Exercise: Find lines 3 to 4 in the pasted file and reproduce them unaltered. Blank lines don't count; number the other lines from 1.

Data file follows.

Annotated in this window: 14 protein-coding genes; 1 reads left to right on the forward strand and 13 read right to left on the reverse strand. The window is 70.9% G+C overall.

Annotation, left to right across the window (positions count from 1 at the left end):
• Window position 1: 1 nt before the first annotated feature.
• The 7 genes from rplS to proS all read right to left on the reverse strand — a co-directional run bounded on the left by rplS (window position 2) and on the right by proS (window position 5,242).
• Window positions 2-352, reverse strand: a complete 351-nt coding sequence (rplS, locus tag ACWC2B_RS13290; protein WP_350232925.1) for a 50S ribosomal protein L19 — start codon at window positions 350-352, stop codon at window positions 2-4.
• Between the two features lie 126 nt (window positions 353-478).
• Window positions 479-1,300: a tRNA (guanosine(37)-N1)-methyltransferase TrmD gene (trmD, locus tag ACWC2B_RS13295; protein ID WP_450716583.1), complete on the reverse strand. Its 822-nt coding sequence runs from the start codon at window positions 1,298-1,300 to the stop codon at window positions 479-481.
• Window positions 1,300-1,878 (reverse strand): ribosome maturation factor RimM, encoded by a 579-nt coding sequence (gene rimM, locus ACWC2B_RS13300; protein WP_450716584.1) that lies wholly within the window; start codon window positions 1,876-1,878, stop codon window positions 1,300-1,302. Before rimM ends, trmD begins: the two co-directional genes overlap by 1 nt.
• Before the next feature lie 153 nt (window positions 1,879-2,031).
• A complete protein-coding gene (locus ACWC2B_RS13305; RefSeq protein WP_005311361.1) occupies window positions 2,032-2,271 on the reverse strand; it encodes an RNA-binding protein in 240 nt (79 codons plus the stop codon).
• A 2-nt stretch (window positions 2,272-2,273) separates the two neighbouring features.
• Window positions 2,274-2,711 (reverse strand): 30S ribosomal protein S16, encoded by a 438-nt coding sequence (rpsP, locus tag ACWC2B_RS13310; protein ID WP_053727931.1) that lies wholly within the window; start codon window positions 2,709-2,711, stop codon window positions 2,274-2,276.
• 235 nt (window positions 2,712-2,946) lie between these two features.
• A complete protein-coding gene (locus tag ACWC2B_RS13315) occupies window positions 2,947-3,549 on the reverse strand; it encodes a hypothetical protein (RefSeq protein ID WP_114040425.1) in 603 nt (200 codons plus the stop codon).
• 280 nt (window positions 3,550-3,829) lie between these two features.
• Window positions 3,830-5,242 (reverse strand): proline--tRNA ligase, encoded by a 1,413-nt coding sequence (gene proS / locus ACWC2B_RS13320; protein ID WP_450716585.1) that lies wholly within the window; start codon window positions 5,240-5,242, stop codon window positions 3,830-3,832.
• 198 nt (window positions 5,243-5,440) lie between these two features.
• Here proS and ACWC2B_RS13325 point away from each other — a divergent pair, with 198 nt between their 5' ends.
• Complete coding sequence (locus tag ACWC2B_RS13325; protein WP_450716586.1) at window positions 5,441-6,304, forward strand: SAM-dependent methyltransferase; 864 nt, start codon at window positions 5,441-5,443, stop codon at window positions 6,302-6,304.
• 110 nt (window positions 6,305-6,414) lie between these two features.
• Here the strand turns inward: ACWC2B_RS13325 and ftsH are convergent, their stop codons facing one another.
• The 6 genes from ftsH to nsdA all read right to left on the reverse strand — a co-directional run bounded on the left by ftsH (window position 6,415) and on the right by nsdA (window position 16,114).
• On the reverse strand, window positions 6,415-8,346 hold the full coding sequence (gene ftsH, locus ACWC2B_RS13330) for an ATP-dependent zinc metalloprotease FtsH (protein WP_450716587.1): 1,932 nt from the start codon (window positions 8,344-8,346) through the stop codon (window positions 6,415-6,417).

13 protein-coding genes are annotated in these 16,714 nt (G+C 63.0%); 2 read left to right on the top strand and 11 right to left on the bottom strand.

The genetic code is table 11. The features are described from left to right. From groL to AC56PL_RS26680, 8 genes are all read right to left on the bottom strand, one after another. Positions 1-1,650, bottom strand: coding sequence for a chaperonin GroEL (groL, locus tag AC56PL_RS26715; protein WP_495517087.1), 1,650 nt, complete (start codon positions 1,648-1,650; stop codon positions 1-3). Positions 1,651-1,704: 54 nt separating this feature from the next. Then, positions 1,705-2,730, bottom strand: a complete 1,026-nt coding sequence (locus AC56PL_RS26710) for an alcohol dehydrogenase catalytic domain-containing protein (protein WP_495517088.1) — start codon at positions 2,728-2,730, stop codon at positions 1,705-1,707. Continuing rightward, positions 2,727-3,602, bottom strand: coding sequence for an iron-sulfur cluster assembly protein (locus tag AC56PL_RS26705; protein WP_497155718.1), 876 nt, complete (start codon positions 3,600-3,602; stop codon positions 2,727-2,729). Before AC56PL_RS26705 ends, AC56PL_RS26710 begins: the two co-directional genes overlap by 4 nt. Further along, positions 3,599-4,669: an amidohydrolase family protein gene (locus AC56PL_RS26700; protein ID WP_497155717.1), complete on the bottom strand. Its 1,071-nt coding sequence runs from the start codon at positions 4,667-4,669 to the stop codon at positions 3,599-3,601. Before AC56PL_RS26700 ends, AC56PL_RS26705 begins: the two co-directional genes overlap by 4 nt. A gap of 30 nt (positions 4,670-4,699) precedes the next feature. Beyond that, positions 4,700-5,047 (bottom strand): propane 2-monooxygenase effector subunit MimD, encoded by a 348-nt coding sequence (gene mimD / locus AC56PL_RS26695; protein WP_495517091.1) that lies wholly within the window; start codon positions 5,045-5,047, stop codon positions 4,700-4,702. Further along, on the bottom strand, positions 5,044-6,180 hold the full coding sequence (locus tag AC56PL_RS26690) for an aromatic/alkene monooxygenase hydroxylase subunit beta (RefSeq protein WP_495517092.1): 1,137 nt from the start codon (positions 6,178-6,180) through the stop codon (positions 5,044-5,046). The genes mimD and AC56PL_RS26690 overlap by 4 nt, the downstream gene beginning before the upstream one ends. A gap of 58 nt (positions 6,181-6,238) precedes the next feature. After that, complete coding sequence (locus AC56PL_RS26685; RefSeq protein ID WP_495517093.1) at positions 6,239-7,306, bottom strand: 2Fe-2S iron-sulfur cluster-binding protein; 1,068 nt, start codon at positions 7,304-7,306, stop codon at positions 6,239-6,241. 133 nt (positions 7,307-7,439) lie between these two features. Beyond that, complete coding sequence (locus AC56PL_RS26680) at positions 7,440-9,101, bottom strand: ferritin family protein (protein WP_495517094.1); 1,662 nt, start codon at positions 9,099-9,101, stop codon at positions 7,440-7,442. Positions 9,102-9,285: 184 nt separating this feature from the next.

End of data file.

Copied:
• Window position 1: 1 nt before the first annotated feature.
• The 7 genes from rplS to proS all read right to left on the reverse strand — a co-directional run bounded on the left by rplS (window position 2) and on the right by proS (window position 5,242).